About 20-plus years ago when I was still pretty young, my father piled us kids into the family truck. He had just made a sweetheart of a deal over the phone with a guy to buy a travel trailer, so off we went to pick up the new family toy. Upon our arrival, I remember seeing another man handing over a check to the seller of the trailer. My father, moving like lightning, sprang out of the truck, and started hollering at the man with whom he had made the deal over the phone just moments before. Yup, the rug was yanked out from right under him, and the trailer was sold to another buyer. At the time, I had never seen my dad so mad.
A similar situation happened to me decades later. My wife, children, and I piled into our family hauler and made a 90-mile one-way trip to pick up a Model A Coupe about which I had just spoken to a guy on the phone. At some point during our 90-mile drive, he changed his mind and didn't have the bother to let us know. He instead sent a messenger to deliver the bad news once we arrived. These types of situations and people can be a real stumbling block in our automotive pursuits. However, though many may stumble after these situations, we dust ourselves off and move on. It may not be in the direction we had originally planned, and it may be with a completely different car, but we move on just the same.
This story has a similar beginning, as well. Gil Dickason had struck a sweetheart of a deal with Mr. X for a fine-looking '66 SS Chevelle. And like our above examples, Mr. X reneged on the transaction. Heartbroken, Gil thought he had acquired the car he had dreamt about since his teen years, but it slipped away. When your bubble bursts, you simply start over again with a new bubble.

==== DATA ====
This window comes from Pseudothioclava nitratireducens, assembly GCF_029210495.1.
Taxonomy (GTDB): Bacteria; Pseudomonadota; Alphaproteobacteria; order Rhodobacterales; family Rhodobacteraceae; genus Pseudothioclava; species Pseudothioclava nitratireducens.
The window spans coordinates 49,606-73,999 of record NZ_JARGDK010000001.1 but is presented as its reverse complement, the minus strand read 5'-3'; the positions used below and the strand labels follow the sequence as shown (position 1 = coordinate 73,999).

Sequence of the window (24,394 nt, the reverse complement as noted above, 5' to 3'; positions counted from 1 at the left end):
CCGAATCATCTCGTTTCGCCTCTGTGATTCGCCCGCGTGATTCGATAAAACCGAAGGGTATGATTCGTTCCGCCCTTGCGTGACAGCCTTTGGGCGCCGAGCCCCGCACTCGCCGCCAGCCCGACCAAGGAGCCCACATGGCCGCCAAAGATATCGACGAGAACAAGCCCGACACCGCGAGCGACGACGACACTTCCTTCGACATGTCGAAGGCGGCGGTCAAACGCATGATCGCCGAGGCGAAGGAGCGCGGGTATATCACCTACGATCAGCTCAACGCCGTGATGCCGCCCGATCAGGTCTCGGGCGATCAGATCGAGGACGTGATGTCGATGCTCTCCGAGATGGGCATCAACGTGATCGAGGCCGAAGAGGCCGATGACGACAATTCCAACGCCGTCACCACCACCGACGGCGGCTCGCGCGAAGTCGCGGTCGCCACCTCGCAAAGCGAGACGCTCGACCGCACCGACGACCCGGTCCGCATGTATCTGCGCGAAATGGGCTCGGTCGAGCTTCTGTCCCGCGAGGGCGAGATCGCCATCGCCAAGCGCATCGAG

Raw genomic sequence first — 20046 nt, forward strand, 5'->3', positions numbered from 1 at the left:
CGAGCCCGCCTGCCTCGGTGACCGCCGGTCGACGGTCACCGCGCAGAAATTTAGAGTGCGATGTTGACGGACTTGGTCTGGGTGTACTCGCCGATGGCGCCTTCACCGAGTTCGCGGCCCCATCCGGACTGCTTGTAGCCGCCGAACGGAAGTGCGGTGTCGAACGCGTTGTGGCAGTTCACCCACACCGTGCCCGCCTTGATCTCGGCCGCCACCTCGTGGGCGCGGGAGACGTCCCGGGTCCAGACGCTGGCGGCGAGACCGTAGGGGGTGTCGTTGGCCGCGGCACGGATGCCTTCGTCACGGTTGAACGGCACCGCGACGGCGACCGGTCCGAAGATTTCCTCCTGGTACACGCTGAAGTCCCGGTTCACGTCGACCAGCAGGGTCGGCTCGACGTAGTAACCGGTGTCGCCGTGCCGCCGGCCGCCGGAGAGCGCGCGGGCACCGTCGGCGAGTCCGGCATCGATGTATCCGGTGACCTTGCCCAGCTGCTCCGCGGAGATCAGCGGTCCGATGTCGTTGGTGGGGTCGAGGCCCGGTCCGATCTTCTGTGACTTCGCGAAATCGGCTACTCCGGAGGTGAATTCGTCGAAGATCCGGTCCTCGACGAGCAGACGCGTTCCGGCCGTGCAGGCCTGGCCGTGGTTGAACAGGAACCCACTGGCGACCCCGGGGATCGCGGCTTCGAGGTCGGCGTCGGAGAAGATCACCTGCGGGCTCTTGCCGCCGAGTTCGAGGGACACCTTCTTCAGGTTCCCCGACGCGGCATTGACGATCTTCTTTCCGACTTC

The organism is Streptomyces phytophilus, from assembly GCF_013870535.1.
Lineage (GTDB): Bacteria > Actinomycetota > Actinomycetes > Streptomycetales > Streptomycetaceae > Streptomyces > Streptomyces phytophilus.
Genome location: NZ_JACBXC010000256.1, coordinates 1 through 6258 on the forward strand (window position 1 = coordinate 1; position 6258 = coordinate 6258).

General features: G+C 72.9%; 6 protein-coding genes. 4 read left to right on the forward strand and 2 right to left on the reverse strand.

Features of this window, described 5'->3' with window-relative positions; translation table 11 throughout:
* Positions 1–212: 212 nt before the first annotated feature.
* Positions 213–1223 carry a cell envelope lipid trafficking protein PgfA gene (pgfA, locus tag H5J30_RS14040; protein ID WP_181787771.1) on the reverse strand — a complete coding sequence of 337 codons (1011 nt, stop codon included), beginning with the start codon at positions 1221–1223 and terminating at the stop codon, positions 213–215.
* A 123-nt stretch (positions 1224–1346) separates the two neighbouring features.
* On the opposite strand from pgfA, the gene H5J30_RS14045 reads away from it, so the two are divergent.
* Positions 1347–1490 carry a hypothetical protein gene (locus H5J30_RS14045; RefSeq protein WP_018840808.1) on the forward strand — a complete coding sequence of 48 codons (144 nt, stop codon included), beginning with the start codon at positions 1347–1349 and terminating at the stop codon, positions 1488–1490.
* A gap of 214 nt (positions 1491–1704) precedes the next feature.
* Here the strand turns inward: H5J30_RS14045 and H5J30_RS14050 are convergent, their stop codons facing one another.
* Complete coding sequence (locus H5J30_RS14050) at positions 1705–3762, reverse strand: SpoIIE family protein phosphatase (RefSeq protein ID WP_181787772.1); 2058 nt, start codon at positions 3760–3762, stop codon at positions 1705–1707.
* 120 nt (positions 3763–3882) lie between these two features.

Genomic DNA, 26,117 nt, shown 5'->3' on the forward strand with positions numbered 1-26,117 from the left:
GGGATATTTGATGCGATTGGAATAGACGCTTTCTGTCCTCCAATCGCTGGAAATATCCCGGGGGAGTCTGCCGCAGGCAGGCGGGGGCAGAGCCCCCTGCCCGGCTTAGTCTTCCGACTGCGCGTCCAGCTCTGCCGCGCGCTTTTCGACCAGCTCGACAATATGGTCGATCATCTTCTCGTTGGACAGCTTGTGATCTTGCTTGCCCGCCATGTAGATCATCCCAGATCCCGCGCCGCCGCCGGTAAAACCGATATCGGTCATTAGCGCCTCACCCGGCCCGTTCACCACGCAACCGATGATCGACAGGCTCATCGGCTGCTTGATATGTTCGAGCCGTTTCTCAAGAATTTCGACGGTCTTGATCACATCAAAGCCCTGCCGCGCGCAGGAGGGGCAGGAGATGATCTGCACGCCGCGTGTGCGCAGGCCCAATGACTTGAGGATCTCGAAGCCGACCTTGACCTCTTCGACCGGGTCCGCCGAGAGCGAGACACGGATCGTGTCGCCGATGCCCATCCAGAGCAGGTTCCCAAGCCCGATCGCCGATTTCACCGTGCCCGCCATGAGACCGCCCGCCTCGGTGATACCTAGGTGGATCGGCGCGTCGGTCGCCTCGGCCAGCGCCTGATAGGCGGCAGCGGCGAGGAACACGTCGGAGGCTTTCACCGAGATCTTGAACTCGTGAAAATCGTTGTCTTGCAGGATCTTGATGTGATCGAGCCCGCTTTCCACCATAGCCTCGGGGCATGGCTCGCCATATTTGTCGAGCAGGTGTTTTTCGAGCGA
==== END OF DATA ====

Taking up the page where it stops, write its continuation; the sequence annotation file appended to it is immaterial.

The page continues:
After some searching, Gil once more found his dream 66' Chevelle on eBay of all places. This deal, however, wasn't much of a sweetheart. According to Gil and his wife, Susie, they paid "too much money" for this Chevelle. But when you got to have it, you got to have it.
The Chevelle originated out of Montana, which usually means it's bound to have some rust-and it sure did. The Chevelle was just plain ol' worn-out. But that didn't matter, especially when it was the couple's dream ride. When you're handed a lemon, you make lemonade.
A call to Mike's Street Rods in Apple Valley, California, started the lemonade-making process. Over the course of the next two years, Mike and his crew massaged the metal with hammers and blowtorches, transforming the otherwise worn-out Chevelle into an enviable rolling work of art. The crew at Mike's fit a monster-sized 502 Ram Jet fuel-injected big-block nicely into the spacious engine bay of the Chevelle. The 502 Ram Jet was extensively dressed up using accessories from Street & Performance, and a 4L80E was transplanted right behind it, giving it the gears it needs to tame the savage beast of a block.
The frame of the Chevelle was soda-blasted at Cal Blast, and then powdercoated to a high-sheen gloss black. Other than some moderate upgrades, the suspension still retains most of its OEM styling. What really sets this vehicle apart is the custom-mixed blue pearlescent paint, but it does not stop there. Once you look inside this particular Chevelle and your eyes adjust, you just might see something that breaks the mold-clean, sanitary lines that flow through the interior of the car. From the dash to the rear seats, this Chevelle takes on an almost Art Deco quality. All unnecessary visual clutter has been discretely hidden away. What originally started out as a sour deal turned into a tasty batch of lemonade, don't you think?